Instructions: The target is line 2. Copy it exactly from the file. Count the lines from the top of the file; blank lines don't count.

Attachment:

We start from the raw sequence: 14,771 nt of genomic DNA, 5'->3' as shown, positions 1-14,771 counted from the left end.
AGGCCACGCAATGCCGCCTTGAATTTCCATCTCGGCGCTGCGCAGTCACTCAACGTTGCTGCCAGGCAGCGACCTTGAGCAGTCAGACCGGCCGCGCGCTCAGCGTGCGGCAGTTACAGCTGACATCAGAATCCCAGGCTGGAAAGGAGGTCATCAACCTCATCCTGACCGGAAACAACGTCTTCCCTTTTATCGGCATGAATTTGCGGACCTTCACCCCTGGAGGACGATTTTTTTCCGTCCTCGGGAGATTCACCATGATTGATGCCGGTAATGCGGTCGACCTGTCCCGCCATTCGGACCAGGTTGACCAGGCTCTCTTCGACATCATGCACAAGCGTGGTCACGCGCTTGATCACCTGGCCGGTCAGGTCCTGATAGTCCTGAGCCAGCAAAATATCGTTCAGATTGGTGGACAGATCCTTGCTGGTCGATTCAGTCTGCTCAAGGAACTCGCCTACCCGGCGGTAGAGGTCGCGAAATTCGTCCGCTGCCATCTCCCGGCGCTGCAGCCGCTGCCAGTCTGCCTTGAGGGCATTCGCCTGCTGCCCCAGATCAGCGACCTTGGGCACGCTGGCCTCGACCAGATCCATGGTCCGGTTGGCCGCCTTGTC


AGGCCACGCAATGCCGCCTTGAATTTCCATCTCGGCGCTGCGCAGTCACTCAACGTTGCTGCCAGGCAGCGACCTTGAGCAGTCAGACCGGCCGCGCGCTCAGCGTGCGGCAGTTACAGCTGACATCAGAATCCCAGGCTGGAAAGGAGGTCATCAACCTCATCCTGACCGGAAACAACGTCTTCCCTTTTATCGGCATGAATTTGCGGACCTTCACCCCTGGAGGACGATTTTTTTCCGTCCTCGGGAGATTCACCATGATTGATGCCGGTAATGCGGTCGACCTGTCCCGCCATTCGGACCAGGTTGACCAGGCTCTCTTCGACATCATGCACAAGCGTGGTCACGCGCTTGATCACCTGGCCGGTCAGGTCCTGATAGTCCTGAGCCAGCAAAATATCGTTCAGATTGGTGGACAGATCCTTGCTGGTCGATTCAGTCTGCTCAAGGAACTCGCCTACCCGGCGGTAGAGGTCGCGAAATTCGTCCGCTGCCATCTCCCGGCGCTGCAGCCGCTGCCAGTCTGCCTTGAGGGCATTCGCCTGCTGCCCCAGATCAGCGACCTTGGGCACGCTGGCCTCGACCAGATCCATGGTCCGGTTGGCCGCCTTGTC